She turned to him in surprise.
She had imagined for a year what his voice would sound like, but what she heard wasn’t what she’d expected. It had great depth, and like Mrs. Simpson, heavily accented.
He spoke in a lazy drawl; it was a cross between Arnold Schwarzenegger and Rocky Balboa. The man definitely had sex appeal. As a matter of fact, he oozed with it. His foreign accent to her made his sex appeal stand out even more.
She glanced at him, smiled, then lowered some of the blankets away from Mrs. Simpson’s face. “Why is that? I didn’t think you knew how to talk.”
His hands slid inside his pockets. “I never had anything to say before.”
Definitely Rocky Balboa, less the stroke inspired slur, but the same baritone.
“Not even hello?”
“I didn’t want to complicate things.”
To this she let out a small burst of laughter, then waved a hand airily at him in the air. “Okay. Whatever. It’s not like the first words out of your mouth should have been anything complicated. It wasn’t like I expected you to propose. I don’t know your name. You don’t know mine. Mrs. Simpson never speaks of you, but she’s also never told me that she fears the dark haired man that visits her only at night, so I thought nothing of it. The truth is she seems happier the mornings after you visit.”
She watched as Mr. Silent gave a genuine smile, then averted his eyes toward the bed. “I do know your name. It’s Aaliyah. You’re nineteen years old, soon to be twenty. You graduated from Victor High and work at Wal-Mart like everyone else in this city.”
Mrs. Simpson let out a long breath, made nasty noises with her mouth as she licked her lips, then began to breathe heavily again.
Mr. Silent pointed down the hall. “Can we talk outside?”
She followed him out of the apartment, but when she saw the men on the steps gazing at them questioningly she quickly walked him to her apartment and opened the door. She noticed that Mr. Silent had gazed curiously at the men before stepping inside behind her. She closed the door and bolted it, then realized that Mr. Silent was just as much a stranger to her as the men were outside.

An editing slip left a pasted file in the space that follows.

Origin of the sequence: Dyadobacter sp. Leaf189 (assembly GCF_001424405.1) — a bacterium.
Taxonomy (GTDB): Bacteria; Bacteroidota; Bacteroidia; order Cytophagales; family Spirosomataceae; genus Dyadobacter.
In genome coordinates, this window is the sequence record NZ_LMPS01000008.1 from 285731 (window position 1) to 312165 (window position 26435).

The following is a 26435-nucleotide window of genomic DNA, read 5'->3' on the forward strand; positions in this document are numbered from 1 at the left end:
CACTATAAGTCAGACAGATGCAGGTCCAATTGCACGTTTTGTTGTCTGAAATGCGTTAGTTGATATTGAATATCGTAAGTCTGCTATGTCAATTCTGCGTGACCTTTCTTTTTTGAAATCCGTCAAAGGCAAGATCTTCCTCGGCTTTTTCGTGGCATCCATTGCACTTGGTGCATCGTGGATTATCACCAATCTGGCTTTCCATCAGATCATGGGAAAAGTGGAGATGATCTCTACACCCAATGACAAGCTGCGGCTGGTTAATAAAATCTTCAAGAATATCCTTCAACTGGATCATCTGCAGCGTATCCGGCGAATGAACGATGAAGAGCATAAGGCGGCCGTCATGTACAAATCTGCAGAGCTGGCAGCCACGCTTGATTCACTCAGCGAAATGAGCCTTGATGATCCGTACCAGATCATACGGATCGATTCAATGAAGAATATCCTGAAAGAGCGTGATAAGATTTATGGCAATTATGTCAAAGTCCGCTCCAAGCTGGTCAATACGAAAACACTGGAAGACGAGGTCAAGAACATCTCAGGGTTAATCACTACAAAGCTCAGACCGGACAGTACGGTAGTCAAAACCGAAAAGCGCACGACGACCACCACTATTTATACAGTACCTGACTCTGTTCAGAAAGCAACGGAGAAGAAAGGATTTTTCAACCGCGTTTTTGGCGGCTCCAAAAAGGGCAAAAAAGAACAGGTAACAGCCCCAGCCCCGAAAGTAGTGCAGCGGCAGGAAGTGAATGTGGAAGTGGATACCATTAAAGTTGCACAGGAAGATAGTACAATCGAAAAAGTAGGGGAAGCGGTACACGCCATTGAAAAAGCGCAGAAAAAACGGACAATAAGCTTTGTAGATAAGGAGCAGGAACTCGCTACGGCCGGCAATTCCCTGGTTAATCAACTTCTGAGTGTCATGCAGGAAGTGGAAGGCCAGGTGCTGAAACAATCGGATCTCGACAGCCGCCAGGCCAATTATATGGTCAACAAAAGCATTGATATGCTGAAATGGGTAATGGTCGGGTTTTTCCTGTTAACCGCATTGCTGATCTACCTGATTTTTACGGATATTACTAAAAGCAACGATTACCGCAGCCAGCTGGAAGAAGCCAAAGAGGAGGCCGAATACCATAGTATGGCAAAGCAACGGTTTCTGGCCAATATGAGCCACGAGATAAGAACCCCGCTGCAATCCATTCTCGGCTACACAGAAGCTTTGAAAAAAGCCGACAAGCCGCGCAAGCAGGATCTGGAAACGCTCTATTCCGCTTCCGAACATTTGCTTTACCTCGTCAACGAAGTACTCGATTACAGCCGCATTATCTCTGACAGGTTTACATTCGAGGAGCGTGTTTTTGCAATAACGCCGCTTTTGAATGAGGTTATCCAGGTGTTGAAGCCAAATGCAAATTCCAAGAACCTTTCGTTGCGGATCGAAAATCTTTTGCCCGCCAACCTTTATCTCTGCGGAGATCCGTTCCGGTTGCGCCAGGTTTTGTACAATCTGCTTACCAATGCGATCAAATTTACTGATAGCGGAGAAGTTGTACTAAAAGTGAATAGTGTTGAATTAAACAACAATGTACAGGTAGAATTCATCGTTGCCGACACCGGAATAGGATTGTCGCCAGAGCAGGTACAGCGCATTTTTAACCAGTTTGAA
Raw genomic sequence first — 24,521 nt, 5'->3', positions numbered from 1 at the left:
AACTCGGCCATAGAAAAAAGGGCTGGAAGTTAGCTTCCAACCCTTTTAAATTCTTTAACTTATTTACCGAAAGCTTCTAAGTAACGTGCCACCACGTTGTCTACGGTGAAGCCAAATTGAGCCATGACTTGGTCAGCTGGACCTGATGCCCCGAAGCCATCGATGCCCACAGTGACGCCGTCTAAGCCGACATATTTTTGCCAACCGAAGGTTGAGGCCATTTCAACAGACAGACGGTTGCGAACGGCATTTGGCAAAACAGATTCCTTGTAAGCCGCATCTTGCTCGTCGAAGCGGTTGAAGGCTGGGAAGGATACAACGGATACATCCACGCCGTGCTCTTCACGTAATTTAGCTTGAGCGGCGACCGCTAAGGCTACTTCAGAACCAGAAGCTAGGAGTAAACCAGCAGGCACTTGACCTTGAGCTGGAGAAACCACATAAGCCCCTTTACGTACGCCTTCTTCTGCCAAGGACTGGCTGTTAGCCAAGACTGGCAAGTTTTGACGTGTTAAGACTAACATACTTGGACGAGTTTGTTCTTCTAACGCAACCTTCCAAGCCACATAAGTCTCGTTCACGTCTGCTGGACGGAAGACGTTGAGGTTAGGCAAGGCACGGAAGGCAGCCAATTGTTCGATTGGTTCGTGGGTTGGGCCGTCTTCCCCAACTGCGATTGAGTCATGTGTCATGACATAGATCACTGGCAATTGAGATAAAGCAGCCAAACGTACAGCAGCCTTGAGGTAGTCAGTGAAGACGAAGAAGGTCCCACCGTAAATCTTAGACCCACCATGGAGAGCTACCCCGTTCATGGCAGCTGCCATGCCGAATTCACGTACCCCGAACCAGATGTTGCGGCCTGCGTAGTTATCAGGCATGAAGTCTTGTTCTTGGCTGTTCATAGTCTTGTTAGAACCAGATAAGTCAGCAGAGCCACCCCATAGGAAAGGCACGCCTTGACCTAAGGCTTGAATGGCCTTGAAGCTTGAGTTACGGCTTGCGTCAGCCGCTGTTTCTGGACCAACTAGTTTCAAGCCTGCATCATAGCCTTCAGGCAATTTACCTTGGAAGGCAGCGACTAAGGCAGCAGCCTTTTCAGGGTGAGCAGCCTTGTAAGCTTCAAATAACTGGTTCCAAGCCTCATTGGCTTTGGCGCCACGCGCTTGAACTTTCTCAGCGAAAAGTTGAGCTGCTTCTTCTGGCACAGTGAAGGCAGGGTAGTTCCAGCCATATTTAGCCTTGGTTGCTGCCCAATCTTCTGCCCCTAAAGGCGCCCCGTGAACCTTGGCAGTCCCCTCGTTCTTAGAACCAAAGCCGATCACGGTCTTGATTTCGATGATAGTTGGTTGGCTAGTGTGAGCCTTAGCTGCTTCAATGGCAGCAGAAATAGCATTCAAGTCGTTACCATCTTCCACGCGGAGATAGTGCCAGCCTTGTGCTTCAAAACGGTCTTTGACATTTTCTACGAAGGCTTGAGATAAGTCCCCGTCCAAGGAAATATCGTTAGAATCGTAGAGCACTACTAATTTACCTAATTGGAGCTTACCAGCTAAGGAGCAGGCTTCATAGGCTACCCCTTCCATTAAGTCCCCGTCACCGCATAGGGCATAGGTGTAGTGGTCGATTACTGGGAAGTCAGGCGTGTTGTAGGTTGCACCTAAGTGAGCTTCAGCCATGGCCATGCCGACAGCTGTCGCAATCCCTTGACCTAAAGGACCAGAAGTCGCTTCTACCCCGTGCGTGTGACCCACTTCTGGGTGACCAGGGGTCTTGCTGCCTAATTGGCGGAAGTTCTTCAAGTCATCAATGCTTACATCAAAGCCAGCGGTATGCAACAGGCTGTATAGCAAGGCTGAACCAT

He must have sensed her unease, because his hands slid out of his pockets and stayed where she could see them.
“I wanted to get the key back that Mrs. Simpson gave you. You won’t need it any more. As of tomorrow she will no longer live next door. I’m sure she’s told you more than once how much she appreciates all you’ve done for her. She’s told me countless times you wouldn’t accept any form of monetary gift. Offering money was her way of saying thanks.”
Aaliyah pulled the key from her key ring and handed it to him. “I wish her the best.”
As he gazed down at the key a dark shadow fell over his face. It was there one second, then gone, and then he gazed up at her, but not completely. To her, he seemed a man heavily conflicted with thoughts. And then he spoke. “My name…” He quieted, glanced around the room. His eyes then tightened as if she was forcing the name out of him. “My name…is Dardian.” He gazed up then. The expression on his face was contemplative. He gazed around the front part of her apartment as if he needed to familiarize himself with it. She watched as he noticed how sparsely furnished it was.
“Are you alone?” he asked.
He gazed at her inquisitively. And then she smiled. “You’re here with me so that means I’m not alone.”
His eyes found hers, but he didn’t smile as she’d expected him to at her little joke.
“You, Aaliyah, are the first person I’ve told my name to for quite some time.”
She didn’t know what he meant or if she even believed it. She held out her hand.
He gazed at it as if uncertain he should take it. He wasn’t shy; this was obvious to her. He was instead quite confident. She knew his hesitation was bred from something she wouldn’t understand unless he revealed it. When he finally gripped it she saw her first clue of the man he truly was. Between his thumb and finger was a small detailed tattoo. It had a vivid red background. In the center of it was a double-headed black eagle with spread wings.
He saw where she was looking and withdrew his hand.
“I better get going.”
She ignored his comment and walked to the kitchen. She sat her purse and tuna sandwich on the breakfast bar then opened the fridge. “Have something to drink.” She couldn’t understand why she felt she could trust him, but she did.